"No, you don't," he said dryly.
"Them ain't for your eyes yet. Mr.
Newbold, I found them letters on the
little shelf where your wife first struck
when she fell over onto the butte
where she died. I figured out her
dress was tore open there, and them
letters she was carrying fell out and
lodged there. We had ropes an' we
went down over the rocks that way.
I went first an' I picked 'em up. I nev
er told nobody about it, an' I never
showed 'em to a single human bela'
until I give 'em to Miss Maitland at
"Why not?" asked Newbold, taking
"Therj wasn't no good tellin' nobody
then, jest for the sake o' stirrin' up
"But why did you give them to her
"Because I was afeered she might
fall in love with Armstrong. I sup
posed she'd know his writin', but w'en
she didn't I Just let her keep 'em
anyway. I knowed it'd all come out
somehow; AjsetrtJ. a-Qod.lta as to
spite of all the damned scoundrelh on
earth like this 'un."
"Are theeo letters addressed to my
dead wife?" asked Newbold.
'"They are," answered Enid Malt
land. "Look and see."
"And did Mr. Armstrong write
"He'll deny it. I suppose," answered
"But I am familiar with his hand
writing," said Maitland.
Taking the still unopened packet
from Newbold, he opened it, examined
I one of the letters and sanded them all
"There is no doubt about it," he
said. "It's Armstrong's hand, d
swear to it."
"Oh, I'll acknowledge them," said
Armstrong, seeing the absolute futil
Ity of further denial. He had forgot
ten all about the letters. He had not
dreamed they were in existeace.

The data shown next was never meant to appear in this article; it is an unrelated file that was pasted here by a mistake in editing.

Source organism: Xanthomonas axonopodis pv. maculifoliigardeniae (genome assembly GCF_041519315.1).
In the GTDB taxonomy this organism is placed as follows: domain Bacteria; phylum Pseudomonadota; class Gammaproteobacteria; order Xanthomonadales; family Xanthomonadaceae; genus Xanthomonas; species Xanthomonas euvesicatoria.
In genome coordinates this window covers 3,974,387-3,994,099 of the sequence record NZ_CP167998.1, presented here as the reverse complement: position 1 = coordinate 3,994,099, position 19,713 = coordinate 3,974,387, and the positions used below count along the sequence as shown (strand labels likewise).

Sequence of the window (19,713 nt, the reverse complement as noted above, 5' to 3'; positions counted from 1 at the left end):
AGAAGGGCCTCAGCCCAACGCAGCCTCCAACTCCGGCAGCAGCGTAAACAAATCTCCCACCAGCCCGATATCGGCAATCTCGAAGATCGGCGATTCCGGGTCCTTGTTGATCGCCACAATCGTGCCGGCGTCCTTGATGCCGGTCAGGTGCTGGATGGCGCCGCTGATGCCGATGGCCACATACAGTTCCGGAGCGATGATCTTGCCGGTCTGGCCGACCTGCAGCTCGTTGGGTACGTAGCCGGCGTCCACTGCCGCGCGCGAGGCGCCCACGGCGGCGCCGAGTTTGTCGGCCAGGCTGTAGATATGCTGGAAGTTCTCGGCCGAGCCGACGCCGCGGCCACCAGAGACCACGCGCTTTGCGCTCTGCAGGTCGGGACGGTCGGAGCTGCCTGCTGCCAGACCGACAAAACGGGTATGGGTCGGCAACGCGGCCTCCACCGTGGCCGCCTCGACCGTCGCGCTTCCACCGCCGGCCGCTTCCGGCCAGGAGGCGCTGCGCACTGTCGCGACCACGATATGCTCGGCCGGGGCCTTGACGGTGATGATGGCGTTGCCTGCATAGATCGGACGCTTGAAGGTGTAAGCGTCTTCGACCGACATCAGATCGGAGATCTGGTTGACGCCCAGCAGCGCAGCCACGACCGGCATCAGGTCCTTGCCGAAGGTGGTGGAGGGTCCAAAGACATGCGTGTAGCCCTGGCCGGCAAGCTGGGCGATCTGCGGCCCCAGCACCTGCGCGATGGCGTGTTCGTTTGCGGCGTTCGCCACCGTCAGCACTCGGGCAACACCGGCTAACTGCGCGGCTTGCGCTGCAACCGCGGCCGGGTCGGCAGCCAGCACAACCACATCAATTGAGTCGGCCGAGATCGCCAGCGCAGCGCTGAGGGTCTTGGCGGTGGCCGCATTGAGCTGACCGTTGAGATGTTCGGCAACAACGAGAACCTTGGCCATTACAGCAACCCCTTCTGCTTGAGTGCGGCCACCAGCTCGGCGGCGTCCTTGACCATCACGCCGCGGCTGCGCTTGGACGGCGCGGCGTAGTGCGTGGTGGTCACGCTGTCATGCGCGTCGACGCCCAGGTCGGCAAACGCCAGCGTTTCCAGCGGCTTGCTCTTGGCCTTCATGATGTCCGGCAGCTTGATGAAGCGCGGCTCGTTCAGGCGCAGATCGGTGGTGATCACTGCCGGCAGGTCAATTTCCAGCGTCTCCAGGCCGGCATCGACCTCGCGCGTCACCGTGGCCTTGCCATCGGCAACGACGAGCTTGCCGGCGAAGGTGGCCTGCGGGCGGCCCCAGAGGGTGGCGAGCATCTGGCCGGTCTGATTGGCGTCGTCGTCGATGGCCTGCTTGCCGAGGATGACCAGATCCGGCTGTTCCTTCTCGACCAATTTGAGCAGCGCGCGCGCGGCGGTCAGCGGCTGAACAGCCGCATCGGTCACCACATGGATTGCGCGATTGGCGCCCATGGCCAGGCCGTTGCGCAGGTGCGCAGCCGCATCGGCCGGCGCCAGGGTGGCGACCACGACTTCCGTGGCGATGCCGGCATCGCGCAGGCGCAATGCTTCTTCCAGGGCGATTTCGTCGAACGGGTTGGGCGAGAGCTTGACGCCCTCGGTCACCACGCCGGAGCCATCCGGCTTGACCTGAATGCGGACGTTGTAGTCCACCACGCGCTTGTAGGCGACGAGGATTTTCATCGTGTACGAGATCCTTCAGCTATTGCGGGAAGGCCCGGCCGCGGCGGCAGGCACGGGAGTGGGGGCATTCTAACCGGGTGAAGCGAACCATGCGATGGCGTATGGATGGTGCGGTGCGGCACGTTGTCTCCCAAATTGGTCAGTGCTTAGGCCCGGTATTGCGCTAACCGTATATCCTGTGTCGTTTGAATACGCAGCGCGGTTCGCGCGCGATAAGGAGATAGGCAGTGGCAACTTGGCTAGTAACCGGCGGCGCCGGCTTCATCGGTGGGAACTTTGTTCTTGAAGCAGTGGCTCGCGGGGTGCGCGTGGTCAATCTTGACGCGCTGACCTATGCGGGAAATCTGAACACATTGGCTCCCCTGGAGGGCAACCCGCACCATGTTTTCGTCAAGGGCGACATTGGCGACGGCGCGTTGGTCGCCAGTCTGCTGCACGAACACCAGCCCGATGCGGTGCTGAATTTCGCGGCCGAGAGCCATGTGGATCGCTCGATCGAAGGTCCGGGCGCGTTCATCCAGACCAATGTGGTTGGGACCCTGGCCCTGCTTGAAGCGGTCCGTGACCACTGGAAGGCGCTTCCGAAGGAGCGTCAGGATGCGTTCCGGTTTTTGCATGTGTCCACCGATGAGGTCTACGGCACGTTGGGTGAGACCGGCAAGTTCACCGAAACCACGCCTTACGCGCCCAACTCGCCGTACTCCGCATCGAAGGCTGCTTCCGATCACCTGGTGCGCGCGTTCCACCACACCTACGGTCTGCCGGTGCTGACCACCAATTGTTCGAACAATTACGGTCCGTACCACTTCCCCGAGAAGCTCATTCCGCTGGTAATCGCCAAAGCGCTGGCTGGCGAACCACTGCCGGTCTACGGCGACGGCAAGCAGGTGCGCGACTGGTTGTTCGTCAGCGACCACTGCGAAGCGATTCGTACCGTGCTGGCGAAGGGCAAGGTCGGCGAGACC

"You've got me beat between you; the
cards are stacked against me. rve
done my damndest"--ad andeed that
Well, he bad played a great gamer
battling for a high stake be had stack
at nothing. A career in which some
good had mtngled with much bad was
now at an sed. He had lost utterly;
would he show htmself a good loser?
"Mr. Armstrong," said Newbold
quietly, extending his hand. "here are
"What do you mean?"
" am not in the habit of reading let
toe addrbessed to other peorle without
permission, and whon the recipduet of
them is dead kls sacne. I am doublty
"You're a damned fool," cried Arm
S"That kild of a chargel frm yor
kind of a man Is perhas the highest
domplatnt you could pay me I don't
Sknow whether I shall ever get rid of
the doubt you have tried to lodge i
I my soul about my dead rlfe, but-"
"There ain't no doubt about it." pro
7' tested old Klrkby earnestly. "re
r. read them letters a hundred time.
a over, havin' no scruples whatsoever,
an' In every one of 'em he was beg'
d gin' an' pleadian' wfth her to go away
a with him an' fghtln' her refusal to do
0 it I guess I've got to admit that she
d didn't love you none, Newbold. an' she
0 did love this bhere wuthless Armstrong,
* but for the sake of her reputation, r1
y prove to you all from them letters of
a hisan, from his own words, that there
t didn't live a cleaner hearted, more vtlr